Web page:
Roasting a half chicken--tips?
I'm roasting a chicken for the first time, and I'm wondering what I should do since there's no cavity to stuff (it's a half chicken). I was going to just rub it with salt, spices, and olive oil, put it in a baking pan, and cook it at about 400 degrees till the meat thermometer says it's done. Is this a good plan?
Also, I definitely wanted to save the bones for making stock or soup later. Is a half chicken enough to make anything, or should i get a stewing hen to make soup?
Well you can get more creative if you wish. wedge a potato, a few carrot and celery chunks, garlic or onions, mound in center of your pan and rest the half cavity of the chicken on that before roasting. Do all the oil, salt pepper and spices too. I'd even give a good squeeze of lemon juice over the veggies.
I woudl start the temp high for a few mintues then lower it down, you want moist chicken, right?
As for the bones, I woudl save them only if I had freezer space, which I usually don't. I make stock from scratch and do buy the chicken special for. YOur milage may vary.
That plan will definitely work. There are a million variations, but you have the basic roast chicken recipe. A couple of tips:
Brining is a nice way to get some extra juiciness and flavor. I use a brown sugar, fresh thyme, and salt brine for about 2 hours.
A dry rub marinade is good too. Coat the chicken in your salt & spices (a chili powder and pepper blend is one of my faves). Rub the dry into the chicken all over and cover in the fridge for at least an hour before cooking.
Try placing the chicken on a bed of root vegetables and potatoes. A complete meal in one roating pan.
A Note on Sutffing: Dense, bread stuffings are generally not recommended. You'll run into some serious bacteria risks because the internal temp of the stuffing won't come up to temp by the time the meat is cooked. This can be very dangerous. If you want to stuff your bird to get some flavor, loosely toss in some onion, fresh herbs, a couple of garlic cloves, maybe a few lemon wedges. Nothing too tightly packed.
Since you're asking ... :-)
As it's your first time, I would suggest doing a whole chicken. Marcella Hazan's lemon chicken is as easy as it gets. Simply put two small lemons in the cavity and salt and pepper on the outside in a hot oven, I'm sure you could google up the recipe or maybe someone else here could point you to it. The leftovers are fantastic as well if you're only cooking for one or two.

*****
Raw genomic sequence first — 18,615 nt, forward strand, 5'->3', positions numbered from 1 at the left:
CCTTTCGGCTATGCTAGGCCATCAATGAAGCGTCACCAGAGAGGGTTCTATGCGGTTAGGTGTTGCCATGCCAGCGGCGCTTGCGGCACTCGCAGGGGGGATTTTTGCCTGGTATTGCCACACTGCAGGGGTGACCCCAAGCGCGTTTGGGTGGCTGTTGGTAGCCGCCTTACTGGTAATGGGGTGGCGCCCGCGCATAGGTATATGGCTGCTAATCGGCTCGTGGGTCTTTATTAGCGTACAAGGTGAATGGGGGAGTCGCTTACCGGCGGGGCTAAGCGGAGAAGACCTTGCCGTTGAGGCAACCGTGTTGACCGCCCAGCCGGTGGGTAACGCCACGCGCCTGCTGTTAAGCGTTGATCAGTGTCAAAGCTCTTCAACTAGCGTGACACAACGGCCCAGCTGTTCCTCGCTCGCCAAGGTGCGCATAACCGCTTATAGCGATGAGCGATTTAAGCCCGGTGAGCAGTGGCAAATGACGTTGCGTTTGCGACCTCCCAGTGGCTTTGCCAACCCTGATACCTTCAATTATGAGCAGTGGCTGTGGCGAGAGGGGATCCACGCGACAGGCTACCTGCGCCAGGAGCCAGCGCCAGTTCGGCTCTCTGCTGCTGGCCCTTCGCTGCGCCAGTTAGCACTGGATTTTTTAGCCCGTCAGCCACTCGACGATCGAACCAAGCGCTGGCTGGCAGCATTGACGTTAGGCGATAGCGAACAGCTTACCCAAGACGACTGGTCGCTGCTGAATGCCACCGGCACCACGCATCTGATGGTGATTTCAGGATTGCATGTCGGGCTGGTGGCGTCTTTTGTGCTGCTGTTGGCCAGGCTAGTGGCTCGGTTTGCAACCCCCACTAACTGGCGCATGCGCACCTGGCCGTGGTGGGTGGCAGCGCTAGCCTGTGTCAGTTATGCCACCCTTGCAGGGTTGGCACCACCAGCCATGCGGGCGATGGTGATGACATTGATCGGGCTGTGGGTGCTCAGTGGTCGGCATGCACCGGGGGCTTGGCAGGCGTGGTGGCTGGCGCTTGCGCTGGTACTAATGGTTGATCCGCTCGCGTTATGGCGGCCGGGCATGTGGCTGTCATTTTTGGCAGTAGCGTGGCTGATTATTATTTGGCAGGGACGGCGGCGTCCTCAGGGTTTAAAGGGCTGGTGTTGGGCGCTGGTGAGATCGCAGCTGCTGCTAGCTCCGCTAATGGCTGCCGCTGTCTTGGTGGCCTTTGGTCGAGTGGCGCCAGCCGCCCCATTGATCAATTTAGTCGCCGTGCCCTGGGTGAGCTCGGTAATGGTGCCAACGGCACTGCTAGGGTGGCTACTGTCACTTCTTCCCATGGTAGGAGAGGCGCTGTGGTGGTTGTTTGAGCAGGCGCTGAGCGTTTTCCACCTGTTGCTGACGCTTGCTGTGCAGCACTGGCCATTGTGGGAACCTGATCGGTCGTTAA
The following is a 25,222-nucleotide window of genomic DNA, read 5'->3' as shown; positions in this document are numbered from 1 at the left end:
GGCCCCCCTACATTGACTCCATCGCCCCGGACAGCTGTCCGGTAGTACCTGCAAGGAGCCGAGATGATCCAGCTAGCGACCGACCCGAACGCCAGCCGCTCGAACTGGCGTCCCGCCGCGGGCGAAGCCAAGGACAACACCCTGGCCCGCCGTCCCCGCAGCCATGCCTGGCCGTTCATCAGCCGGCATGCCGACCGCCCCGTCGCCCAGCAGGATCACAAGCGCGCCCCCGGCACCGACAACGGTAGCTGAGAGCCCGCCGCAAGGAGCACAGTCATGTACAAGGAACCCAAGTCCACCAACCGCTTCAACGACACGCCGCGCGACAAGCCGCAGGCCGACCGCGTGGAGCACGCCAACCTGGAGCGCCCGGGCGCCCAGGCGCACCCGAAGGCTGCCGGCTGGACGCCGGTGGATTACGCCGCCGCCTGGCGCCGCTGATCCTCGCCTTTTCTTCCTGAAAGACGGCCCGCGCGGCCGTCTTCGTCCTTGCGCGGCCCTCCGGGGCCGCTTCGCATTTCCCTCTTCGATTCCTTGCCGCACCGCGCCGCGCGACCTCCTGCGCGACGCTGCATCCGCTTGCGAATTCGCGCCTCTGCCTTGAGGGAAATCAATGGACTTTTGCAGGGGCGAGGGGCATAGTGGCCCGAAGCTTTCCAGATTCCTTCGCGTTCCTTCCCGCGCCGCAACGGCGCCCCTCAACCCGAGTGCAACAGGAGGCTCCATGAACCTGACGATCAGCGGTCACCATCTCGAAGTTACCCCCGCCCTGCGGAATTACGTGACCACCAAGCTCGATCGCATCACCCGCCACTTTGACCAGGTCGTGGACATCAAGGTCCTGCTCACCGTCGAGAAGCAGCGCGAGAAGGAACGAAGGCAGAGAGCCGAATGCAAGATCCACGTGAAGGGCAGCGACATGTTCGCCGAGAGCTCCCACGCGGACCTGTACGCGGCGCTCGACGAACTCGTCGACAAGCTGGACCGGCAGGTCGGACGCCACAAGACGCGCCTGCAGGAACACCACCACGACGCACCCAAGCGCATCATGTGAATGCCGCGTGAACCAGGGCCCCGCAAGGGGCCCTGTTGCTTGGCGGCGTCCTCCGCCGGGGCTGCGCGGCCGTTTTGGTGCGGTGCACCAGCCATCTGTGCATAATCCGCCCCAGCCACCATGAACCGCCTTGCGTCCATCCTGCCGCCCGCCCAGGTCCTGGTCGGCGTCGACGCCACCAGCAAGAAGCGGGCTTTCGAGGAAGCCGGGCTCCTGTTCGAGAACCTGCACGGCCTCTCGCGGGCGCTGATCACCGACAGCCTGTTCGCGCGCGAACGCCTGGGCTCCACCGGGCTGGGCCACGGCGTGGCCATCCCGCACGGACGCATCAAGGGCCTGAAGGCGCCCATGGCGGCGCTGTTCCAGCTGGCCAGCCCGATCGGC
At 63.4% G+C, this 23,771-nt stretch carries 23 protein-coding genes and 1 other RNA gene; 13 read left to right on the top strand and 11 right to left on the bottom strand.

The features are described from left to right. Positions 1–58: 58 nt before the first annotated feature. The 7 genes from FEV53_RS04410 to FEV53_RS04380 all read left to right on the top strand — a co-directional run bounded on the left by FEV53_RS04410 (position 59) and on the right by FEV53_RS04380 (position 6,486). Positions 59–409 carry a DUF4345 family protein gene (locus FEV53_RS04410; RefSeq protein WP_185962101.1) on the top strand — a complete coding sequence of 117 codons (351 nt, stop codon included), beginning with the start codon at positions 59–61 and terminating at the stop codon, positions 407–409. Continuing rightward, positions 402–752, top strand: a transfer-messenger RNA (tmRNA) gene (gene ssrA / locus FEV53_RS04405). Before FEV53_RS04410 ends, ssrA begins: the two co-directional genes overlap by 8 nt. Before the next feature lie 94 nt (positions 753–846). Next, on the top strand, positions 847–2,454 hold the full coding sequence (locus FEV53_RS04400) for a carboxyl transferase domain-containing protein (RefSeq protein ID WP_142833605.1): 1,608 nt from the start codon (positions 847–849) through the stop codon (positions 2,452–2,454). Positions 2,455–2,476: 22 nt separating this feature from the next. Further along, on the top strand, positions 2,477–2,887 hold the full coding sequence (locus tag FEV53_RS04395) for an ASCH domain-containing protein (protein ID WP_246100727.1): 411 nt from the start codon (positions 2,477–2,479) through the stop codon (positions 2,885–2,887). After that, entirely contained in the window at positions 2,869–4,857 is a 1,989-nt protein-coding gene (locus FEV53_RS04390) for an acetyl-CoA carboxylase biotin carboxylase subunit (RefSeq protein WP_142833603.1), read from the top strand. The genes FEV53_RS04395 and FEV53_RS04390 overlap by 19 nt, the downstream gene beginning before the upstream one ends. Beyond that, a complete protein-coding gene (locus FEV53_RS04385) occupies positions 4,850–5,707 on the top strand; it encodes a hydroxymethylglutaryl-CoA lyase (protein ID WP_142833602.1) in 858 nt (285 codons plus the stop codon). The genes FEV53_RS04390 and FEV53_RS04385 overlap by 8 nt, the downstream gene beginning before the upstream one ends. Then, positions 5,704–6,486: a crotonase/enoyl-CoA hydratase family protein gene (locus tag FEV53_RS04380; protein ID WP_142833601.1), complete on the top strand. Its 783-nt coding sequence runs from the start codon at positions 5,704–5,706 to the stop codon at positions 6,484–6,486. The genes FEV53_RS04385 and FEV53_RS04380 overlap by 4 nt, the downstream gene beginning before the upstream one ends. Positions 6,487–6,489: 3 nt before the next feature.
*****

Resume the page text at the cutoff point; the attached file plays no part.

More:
Since you seem to already have the half chicken though, your suggestion sounds good, I grill chickens split in half on the grill over high heat. As long as they're seasoned and pulled at the right time, it always works out great. Don't see why you couldn't do the same in a hot oven at 400-450.
As for the stock, I myself wouldn't use the cooked bones though. You can usually buy chicken bones for cheap at any butcher or do like you said, get a hen.
If you haven't made stock before, I would recommend investing in at least one or two basic cooking books. Jacques Pepin is one of the masters at basics in the kitchen so he'd be a good author to look into but there are countless others: Mario Batali, Lidia Bastianich, Marcella, Julia Child, etc. I would avoid the Food Network people, like Bobby Flay, Emeril, Alton Brown, and certainly would stay away from Paula Dean or Rachel (*gag*) Ray. That's just me, though, I'm sure others would disagree.
You can definitely use those bones to make stock. Roasted bones add a richness to the flavor. You won't get much stock from a half chicken, but two cups of homemade chicken stock will make a nice soup base tomorrow. Just put all the bones in a saucepan, cover with water and simmer for a few hours. Toss in some trimmings from aromatic veggies (onion, shallots, garlic --- not too much though), and a bay leaf.
Start tasting it after a couple of hours. When you think the flavor is good, strain the stock into a container and let it cool. Refridgerate it and viola, yummy stock.
If you have fresh herbs like sage, thyme, rosemary,etc.how abut slipping a bit under the skin? Also, I LOVE roasted garlic, so I always add a few whole cloves (in their skins) into the pan.
I would also go a TINY bit shy on the end temp- like about 5' under- and allow the carryover cooking during resting (at least 10 minutes out of the cooking pan) to take the chicken to the correct done temp.
And yes- if you have freezer room, save those bones by all means! Good luck!